I saw a post today on a Facebook group for entrepreneurs that said that you should take some precautions around internet security to protect and personal information you hold and to be compliant with GDPR.

The list included things like password protecting devices, locking your machine when away from your computer, encrypting backups and disks.  All (mostly) good stuff.

But while the list was a great list of technological things that you can do, it ignored the human factors of security. You are way more likely to be tricked into giving access to something than to be hacked. See, for example, the fun game that I came up with.

So here’s a list things that you can do/not do to protect yourself that involve behaviour rather than technology:

  • Don’t visit dodgy looking websites.
  • Don’t click links or buttons in unsolicited emails.
  • Don’t give out any security information over the phone to anyone that has called you: e.g. if your bank calls you and wants to do a security check, get a number, check it’s really a number associated with your bank, and then call them back.
  • Don’t share passwords or login details with other people, and if you really have to, do it in a secure way
  • Look for the HTTPS / ? Secure symbol in your web browser when entering information and ensure you’re sending it to people that you trust

As business owners, you actually have a higher level of responsibility than most people, so I’d also encourage you to:

  • Enable 2-factor authentication/verification on critical services; cloud storage, Facebook, your email, domain names and hosting in particular. This is the kind of thing that sends a code to your phone to get you logged in. It feels like a pain, but compared to the pain of cleaning up a data breach it’s nothing.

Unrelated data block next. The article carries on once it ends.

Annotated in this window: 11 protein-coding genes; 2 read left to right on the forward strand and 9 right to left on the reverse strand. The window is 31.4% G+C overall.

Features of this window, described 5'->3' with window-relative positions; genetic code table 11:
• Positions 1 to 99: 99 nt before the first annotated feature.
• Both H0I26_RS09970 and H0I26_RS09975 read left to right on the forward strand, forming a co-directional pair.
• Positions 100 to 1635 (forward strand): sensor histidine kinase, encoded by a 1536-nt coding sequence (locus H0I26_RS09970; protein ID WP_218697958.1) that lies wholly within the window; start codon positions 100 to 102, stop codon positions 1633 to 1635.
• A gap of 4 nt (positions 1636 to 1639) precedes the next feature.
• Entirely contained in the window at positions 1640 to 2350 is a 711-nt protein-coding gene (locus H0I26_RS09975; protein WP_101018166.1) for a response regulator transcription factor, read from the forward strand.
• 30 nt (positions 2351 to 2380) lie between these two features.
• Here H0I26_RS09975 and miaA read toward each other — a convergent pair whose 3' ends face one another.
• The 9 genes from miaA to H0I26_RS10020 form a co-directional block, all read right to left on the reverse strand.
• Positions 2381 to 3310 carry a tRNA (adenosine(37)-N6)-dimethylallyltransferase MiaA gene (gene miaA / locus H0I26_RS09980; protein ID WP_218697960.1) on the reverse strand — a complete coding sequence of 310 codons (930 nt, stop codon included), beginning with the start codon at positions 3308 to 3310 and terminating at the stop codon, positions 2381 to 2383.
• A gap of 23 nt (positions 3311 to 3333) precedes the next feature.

• Use unique, long, complex passwords, or “passphrases” (see this slightly technical explanation of passphrases, or just use a generator!) . Re-using passwords could get you into trouble because if your username and password is leaked from one service, it can be used to log into another.
  • And look into getting a password manager to help you create and remember many, complex passwords that you might have. Some (Like KeePass) are free, but hard to set up and use. Others (like 1Password) cost a small amount, but are worth every penny. I’ve made a short video showing you how a password manager actually makes your life easier anyway!

Remember that if a hacker gets access to your email, hosting domain or social media, that MAY be a gateway to logging in to other things. Password resets are often sent to your email address, and you may use Facebook as a login for other services. So you need to take particular care to secure those kinds of services.

Take care out there people!